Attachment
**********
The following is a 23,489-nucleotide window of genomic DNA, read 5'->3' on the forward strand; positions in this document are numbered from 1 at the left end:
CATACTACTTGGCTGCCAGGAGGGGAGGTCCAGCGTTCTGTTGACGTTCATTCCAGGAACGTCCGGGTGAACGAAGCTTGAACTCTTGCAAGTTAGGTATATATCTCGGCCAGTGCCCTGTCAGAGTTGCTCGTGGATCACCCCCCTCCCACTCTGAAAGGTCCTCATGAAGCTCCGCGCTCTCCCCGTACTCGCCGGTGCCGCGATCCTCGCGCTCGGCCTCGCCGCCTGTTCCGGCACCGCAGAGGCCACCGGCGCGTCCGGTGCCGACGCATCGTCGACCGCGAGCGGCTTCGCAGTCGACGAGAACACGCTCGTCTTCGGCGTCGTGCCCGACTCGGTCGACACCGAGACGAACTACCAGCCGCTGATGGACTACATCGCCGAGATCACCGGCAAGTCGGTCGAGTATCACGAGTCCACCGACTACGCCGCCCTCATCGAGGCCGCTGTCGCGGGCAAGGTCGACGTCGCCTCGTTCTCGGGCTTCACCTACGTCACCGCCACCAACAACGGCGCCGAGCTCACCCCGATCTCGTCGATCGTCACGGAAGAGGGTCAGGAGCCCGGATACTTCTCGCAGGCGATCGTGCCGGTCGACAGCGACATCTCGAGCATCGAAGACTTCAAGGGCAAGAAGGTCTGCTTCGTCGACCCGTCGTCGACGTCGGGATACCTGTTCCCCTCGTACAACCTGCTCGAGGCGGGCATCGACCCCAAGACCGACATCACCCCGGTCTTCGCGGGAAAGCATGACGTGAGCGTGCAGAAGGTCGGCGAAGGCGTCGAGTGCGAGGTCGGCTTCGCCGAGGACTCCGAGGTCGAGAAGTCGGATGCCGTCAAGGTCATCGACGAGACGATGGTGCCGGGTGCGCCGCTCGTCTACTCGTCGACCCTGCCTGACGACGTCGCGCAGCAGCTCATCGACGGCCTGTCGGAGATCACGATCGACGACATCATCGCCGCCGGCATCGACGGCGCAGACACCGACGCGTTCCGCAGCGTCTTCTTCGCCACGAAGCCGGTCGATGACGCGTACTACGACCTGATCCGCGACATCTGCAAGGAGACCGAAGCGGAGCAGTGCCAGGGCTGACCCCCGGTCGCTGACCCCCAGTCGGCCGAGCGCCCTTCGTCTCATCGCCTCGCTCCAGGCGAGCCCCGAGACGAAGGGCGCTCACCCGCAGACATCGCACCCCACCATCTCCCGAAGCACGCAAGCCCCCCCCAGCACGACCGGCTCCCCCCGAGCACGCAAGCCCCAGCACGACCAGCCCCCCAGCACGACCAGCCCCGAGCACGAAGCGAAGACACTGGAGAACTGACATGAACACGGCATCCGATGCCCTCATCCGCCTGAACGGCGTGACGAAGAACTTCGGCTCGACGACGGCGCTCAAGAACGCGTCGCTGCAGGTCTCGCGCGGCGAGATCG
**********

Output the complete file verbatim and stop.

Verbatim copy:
The following is a 23,489-nucleotide window of genomic DNA, read 5'->3' on the forward strand; positions in this document are numbered from 1 at the left end:
CATACTACTTGGCTGCCAGGAGGGGAGGTCCAGCGTTCTGTTGACGTTCATTCCAGGAACGTCCGGGTGAACGAAGCTTGAACTCTTGCAAGTTAGGTATATATCTCGGCCAGTGCCCTGTCAGAGTTGCTCGTGGATCACCCCCCTCCCACTCTGAAAGGTCCTCATGAAGCTCCGCGCTCTCCCCGTACTCGCCGGTGCCGCGATCCTCGCGCTCGGCCTCGCCGCCTGTTCCGGCACCGCAGAGGCCACCGGCGCGTCCGGTGCCGACGCATCGTCGACCGCGAGCGGCTTCGCAGTCGACGAGAACACGCTCGTCTTCGGCGTCGTGCCCGACTCGGTCGACACCGAGACGAACTACCAGCCGCTGATGGACTACATCGCCGAGATCACCGGCAAGTCGGTCGAGTATCACGAGTCCACCGACTACGCCGCCCTCATCGAGGCCGCTGTCGCGGGCAAGGTCGACGTCGCCTCGTTCTCGGGCTTCACCTACGTCACCGCCACCAACAACGGCGCCGAGCTCACCCCGATCTCGTCGATCGTCACGGAAGAGGGTCAGGAGCCCGGATACTTCTCGCAGGCGATCGTGCCGGTCGACAGCGACATCTCGAGCATCGAAGACTTCAAGGGCAAGAAGGTCTGCTTCGTCGACCCGTCGTCGACGTCGGGATACCTGTTCCCCTCGTACAACCTGCTCGAGGCGGGCATCGACCCCAAGACCGACATCACCCCGGTCTTCGCGGGAAAGCATGACGTGAGCGTGCAGAAGGTCGGCGAAGGCGTCGAGTGCGAGGTCGGCTTCGCCGAGGACTCCGAGGTCGAGAAGTCGGATGCCGTCAAGGTCATCGACGAGACGATGGTGCCGGGTGCGCCGCTCGTCTACTCGTCGACCCTGCCTGACGACGTCGCGCAGCAGCTCATCGACGGCCTGTCGGAGATCACGATCGACGACATCATCGCCGCCGGCATCGACGGCGCAGACACCGACGCGTTCCGCAGCGTCTTCTTCGCCACGAAGCCGGTCGATGACGCGTACTACGACCTGATCCGCGACATCTGCAAGGAGACCGAAGCGGAGCAGTGCCAGGGCTGACCCCCGGTCGCTGACCCCCAGTCGGCCGAGCGCCCTTCGTCTCATCGCCTCGCTCCAGGCGAGCCCCGAGACGAAGGGCGCTCACCCGCAGACATCGCACCCCACCATCTCCCGAAGCACGCAAGCCCCCCCCAGCACGACCGGCTCCCCCCGAGCACGCAAGCCCCAGCACGACCAGCCCCCCAGCACGACCAGCCCCGAGCACGAAGCGAAGACACTGGAGAACTGACATGAACACGGCATCCGATGCCCTCATCCGCCTGAACGGCGTGACGAAGAACTTCGGCTCGACGACGGCGCTCAAGAACGCGTCGCTGCAGGTCTCGCGCGGCGAGATCG